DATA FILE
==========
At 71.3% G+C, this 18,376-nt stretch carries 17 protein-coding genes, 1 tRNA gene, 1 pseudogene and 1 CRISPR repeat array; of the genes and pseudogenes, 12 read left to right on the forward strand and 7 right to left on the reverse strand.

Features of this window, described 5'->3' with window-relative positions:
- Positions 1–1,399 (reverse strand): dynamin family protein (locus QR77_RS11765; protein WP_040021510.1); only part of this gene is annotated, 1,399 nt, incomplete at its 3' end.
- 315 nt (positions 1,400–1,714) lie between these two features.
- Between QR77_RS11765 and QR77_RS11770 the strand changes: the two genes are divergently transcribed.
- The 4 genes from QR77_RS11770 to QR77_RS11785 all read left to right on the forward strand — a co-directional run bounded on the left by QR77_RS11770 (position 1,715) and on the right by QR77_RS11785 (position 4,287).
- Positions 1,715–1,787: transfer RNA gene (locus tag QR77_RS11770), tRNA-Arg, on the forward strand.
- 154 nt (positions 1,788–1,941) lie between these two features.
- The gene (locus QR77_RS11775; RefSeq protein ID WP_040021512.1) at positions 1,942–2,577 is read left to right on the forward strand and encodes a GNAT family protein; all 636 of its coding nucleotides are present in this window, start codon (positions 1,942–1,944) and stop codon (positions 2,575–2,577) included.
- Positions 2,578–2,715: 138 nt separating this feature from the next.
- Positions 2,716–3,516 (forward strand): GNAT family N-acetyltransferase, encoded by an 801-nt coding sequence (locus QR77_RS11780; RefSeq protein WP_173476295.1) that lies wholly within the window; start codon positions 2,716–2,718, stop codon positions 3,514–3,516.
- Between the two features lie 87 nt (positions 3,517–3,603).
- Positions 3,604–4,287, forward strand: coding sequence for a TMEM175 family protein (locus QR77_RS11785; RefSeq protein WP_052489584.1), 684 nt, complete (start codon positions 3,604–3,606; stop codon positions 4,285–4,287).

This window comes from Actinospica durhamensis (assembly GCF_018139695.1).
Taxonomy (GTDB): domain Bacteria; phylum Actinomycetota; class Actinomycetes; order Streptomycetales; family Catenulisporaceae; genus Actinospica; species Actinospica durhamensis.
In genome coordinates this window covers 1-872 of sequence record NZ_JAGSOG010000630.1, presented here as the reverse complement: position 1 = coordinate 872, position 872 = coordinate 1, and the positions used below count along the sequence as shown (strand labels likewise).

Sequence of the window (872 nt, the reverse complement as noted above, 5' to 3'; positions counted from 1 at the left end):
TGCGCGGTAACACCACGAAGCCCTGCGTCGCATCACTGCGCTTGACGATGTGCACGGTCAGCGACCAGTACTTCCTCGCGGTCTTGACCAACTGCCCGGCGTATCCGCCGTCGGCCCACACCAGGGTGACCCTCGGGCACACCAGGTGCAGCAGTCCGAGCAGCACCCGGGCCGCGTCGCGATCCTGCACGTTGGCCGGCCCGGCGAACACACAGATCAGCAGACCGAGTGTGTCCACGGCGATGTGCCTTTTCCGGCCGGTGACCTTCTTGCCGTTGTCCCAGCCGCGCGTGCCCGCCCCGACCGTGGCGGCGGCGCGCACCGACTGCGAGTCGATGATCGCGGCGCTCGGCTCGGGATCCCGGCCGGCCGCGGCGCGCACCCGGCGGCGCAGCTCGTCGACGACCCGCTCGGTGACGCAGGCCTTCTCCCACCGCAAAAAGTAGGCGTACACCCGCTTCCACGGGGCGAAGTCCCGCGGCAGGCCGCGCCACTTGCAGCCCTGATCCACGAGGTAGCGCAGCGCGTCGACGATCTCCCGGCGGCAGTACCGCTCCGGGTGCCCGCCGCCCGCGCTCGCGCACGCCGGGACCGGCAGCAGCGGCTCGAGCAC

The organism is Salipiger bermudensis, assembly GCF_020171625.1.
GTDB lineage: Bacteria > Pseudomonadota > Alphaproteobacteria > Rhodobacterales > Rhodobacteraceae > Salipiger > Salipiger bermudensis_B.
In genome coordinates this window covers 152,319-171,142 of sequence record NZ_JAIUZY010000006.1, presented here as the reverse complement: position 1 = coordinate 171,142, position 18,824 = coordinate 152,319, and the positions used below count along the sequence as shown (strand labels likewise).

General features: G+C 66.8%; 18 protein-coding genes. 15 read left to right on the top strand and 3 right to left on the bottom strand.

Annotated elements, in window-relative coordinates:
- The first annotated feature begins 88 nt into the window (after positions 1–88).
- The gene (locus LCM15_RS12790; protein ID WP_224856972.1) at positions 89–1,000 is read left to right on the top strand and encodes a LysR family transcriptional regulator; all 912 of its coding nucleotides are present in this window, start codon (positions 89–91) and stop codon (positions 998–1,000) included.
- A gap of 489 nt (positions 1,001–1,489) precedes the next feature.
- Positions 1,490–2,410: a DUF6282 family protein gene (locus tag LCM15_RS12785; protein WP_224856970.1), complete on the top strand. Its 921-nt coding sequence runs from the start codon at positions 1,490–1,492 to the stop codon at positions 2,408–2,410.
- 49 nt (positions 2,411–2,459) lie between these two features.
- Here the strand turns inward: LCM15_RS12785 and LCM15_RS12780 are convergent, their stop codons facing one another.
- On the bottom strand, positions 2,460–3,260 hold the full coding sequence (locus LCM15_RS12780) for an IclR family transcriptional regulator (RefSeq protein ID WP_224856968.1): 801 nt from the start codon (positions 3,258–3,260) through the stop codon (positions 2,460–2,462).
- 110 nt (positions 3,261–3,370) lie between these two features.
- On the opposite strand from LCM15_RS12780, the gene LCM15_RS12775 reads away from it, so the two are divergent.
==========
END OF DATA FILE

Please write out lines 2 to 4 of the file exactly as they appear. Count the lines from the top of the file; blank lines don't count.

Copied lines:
Features of this window, described 5'->3' with window-relative positions:
- Positions 1–1,399 (reverse strand): dynamin family protein (locus QR77_RS11765; protein WP_040021510.1); only part of this gene is annotated, 1,399 nt, incomplete at its 3' end.
- 315 nt (positions 1,400–1,714) lie between these two features.